This is an alright article, but I think it misses the conclusion that arises from the whole of the study. Their argument is that perception of return trips as shorter has to do with expectation of duration not familiarity with landmarks...they do say that trips we are familiar with (like commute to/from work) don't have the effect because time expectations are appropriate.
The problem comes when perceiving travel to/from less desirable locations, or in a case like a distance run with fatigue on the second half, where they found the situation to be reversed. It seems clear that expectations should be the same for both these instances and the "standard" one but the time perception is the opposite. This should imply to them that perceptions of time are related less to the journey and more to the destination, i.e. some anticipation of arriving. Positive anticipation would stretch out the journey and negative shrink it down. Neutral anticipation should only show an effect if combined with a positive or negative from the other leg.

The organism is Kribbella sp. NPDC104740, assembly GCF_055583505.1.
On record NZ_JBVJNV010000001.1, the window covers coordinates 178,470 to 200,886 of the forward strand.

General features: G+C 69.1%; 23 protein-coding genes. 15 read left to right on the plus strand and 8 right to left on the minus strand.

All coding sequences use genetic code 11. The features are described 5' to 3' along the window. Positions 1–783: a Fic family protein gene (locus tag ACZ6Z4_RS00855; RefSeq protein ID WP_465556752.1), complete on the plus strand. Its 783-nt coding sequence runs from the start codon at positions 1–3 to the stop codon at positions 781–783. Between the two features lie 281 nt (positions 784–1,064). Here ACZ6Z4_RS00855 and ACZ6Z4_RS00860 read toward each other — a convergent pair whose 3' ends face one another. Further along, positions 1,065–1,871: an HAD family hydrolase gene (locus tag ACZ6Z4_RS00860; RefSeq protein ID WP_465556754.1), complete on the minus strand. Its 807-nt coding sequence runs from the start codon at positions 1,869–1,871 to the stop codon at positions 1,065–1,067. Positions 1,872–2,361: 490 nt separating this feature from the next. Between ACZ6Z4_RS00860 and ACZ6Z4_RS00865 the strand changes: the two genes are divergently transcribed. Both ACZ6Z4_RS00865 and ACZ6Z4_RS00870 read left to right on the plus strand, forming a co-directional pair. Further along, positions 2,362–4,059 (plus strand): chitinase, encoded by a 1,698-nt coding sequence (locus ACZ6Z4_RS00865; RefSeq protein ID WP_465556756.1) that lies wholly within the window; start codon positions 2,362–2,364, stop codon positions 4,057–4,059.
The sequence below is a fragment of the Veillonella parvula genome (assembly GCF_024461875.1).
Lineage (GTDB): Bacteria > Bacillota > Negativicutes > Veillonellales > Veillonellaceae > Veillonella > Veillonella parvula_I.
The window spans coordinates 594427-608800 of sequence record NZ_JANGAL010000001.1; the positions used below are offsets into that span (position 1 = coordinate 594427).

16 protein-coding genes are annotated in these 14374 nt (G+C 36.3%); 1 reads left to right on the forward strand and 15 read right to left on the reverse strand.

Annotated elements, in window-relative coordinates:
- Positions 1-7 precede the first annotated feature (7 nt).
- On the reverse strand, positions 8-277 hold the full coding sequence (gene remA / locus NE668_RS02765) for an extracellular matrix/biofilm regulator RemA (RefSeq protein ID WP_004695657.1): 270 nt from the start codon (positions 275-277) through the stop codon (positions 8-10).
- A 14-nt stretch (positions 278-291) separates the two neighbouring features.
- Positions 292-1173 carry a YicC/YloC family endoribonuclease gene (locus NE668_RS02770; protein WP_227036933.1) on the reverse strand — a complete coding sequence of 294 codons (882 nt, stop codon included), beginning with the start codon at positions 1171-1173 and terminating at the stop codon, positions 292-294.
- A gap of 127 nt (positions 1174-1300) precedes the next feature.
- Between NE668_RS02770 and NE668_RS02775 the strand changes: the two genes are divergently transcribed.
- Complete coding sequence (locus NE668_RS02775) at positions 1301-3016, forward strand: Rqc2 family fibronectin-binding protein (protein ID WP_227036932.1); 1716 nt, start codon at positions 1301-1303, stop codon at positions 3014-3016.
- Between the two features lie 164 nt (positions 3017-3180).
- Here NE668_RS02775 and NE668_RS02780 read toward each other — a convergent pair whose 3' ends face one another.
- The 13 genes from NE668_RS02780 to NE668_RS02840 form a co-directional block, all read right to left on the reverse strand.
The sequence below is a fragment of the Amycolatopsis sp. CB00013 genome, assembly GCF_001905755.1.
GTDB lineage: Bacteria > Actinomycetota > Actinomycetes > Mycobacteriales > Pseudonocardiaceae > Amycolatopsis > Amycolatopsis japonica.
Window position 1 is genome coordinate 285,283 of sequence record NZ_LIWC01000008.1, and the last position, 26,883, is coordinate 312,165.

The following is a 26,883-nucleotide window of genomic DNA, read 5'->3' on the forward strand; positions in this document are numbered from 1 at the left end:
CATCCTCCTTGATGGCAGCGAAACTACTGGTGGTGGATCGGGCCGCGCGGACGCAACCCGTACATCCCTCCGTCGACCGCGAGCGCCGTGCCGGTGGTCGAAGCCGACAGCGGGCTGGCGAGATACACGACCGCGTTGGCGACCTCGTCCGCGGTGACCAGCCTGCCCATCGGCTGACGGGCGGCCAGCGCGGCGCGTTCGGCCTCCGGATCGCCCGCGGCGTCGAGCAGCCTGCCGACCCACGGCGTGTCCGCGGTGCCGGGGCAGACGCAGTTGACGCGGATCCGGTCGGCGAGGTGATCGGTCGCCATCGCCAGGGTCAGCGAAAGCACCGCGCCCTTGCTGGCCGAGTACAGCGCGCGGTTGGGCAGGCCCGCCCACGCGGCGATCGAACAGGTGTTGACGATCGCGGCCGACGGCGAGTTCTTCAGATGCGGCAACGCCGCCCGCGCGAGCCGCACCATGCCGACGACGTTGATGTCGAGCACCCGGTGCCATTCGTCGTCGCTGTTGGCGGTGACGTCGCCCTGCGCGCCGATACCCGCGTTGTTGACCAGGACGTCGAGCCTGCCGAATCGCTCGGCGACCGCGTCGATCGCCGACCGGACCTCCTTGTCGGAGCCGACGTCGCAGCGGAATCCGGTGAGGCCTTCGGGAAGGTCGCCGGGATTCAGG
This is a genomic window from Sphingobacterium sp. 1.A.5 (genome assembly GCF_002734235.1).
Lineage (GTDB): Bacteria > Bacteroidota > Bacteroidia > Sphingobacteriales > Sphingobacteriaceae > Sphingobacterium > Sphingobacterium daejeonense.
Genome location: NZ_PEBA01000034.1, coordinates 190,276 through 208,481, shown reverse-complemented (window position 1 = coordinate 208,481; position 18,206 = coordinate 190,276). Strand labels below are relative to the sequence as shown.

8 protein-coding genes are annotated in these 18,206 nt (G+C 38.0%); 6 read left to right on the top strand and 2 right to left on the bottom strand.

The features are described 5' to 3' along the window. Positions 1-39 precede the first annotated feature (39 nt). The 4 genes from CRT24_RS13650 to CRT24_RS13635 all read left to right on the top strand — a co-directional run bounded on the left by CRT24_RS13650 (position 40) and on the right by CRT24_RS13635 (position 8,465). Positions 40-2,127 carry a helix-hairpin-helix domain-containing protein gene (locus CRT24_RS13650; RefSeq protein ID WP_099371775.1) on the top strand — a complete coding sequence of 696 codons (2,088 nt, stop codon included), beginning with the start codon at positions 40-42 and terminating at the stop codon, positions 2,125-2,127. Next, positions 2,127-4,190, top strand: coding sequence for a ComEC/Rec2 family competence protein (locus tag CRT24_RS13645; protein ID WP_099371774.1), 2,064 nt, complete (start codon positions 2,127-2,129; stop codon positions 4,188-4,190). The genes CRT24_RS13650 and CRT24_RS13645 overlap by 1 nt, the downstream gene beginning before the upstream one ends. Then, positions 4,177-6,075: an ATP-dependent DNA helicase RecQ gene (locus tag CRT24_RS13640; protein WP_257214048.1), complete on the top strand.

Now, figuring out positive/negative/neutral anticipation is a harder thing, but it seems that it is less an expectation of time and more an anticipation of being at the destination that causes us to distort our perception of time.